Bringing the dark money of California politics into the light

By Sharon Quirk-Silva, Assemblymember
Orange County Register, September 30th, 2017

Special-interest money insidiously infects our campaigns and elections, rigging the system for the billionaires and backroom forces behind those contributions. We??â"¢ve got to put a stop to it. The integrity of our public policy-making process, and the very core of our democracy, is at stake. We must put government in the capable hands of its citizens.

Many big-money campaign donors hide behind layers of misleading organization names, enabling campaigns to conceal their top contributors. These shell groups, in turn, air malevolent TV ads that distort the truth, disparage candidates, discourage voter turnout, and damage the people??â"¢s confidence in the voting process. We must put a stop to special interests spending unlimited amounts of secret money to influence government and elections.

For this reason, I am a proud co-author of the California DISCLOSE Act. Also known as Assembly Bill 249, this act would regulate how campaign committees and independent expenditures must disclose who is paying for their political advertisements. Names of the top three contributors must be displayed for donors that give over $50,000 for print, television, radio and electronic advertisements. Additionally, the bill would require advertisements to display donors??â"¢ names for a minimum length of time, in a legible font, and in a size easily readable against a black background occupying no less than one-third of the screen or advertisement.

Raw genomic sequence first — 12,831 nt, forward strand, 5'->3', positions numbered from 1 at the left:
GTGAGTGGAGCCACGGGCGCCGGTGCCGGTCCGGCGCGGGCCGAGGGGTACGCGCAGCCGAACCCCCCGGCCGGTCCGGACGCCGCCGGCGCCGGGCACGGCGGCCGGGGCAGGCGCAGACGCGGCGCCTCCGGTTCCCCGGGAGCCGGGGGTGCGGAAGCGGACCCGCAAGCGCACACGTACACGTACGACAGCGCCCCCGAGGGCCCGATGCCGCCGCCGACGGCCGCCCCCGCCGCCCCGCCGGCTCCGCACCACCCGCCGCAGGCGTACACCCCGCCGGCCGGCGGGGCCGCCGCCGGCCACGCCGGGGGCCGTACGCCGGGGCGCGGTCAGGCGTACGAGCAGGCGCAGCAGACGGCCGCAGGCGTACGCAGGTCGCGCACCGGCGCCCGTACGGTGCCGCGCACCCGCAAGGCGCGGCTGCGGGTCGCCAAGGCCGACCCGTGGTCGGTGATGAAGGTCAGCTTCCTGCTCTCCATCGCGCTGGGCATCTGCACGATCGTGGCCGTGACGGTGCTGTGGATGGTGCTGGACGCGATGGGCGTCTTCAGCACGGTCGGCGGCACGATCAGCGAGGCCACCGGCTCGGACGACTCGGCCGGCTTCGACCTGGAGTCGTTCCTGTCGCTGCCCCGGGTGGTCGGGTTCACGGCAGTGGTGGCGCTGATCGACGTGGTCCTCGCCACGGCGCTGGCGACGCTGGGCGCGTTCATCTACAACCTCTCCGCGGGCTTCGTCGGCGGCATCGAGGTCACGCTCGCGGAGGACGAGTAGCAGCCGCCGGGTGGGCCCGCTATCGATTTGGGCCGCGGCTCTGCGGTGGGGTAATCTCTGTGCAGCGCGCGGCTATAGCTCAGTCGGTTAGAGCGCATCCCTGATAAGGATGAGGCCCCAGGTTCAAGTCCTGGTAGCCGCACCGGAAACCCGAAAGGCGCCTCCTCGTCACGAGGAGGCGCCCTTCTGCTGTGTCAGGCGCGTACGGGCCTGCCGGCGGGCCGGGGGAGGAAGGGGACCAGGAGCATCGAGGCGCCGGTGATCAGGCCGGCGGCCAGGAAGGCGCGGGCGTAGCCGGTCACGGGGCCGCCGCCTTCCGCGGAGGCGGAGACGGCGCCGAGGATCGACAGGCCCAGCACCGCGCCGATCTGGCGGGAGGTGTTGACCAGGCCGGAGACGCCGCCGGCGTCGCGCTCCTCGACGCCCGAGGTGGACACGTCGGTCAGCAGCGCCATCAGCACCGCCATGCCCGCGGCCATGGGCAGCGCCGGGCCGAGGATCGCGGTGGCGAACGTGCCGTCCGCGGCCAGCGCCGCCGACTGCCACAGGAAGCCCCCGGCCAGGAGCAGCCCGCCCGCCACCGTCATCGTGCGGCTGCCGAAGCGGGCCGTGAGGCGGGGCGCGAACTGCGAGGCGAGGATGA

When you know who the messenger is, you can more effectively evaluate the message. By bringing the sources of this dark money into the light, we force groups to put their true identity next to their words with transparency and accountability.

The California DISCLOSE Act seeks to ensure that more campaign reports of big donors aren??â"¢t limited to a list of innocuous sounding political action committees. The result would be the names of corporations or labor groups clearly spelled out, the kind of information that more easily helps voters decipher whose money is behind the message.

The DISCLOSE Act would be the strongest campaign advertisement finance law in the nation. California should set an example for this great nation, and ensure that our politics represent the people, not big-money corporations.

See the article on Orange County Register website

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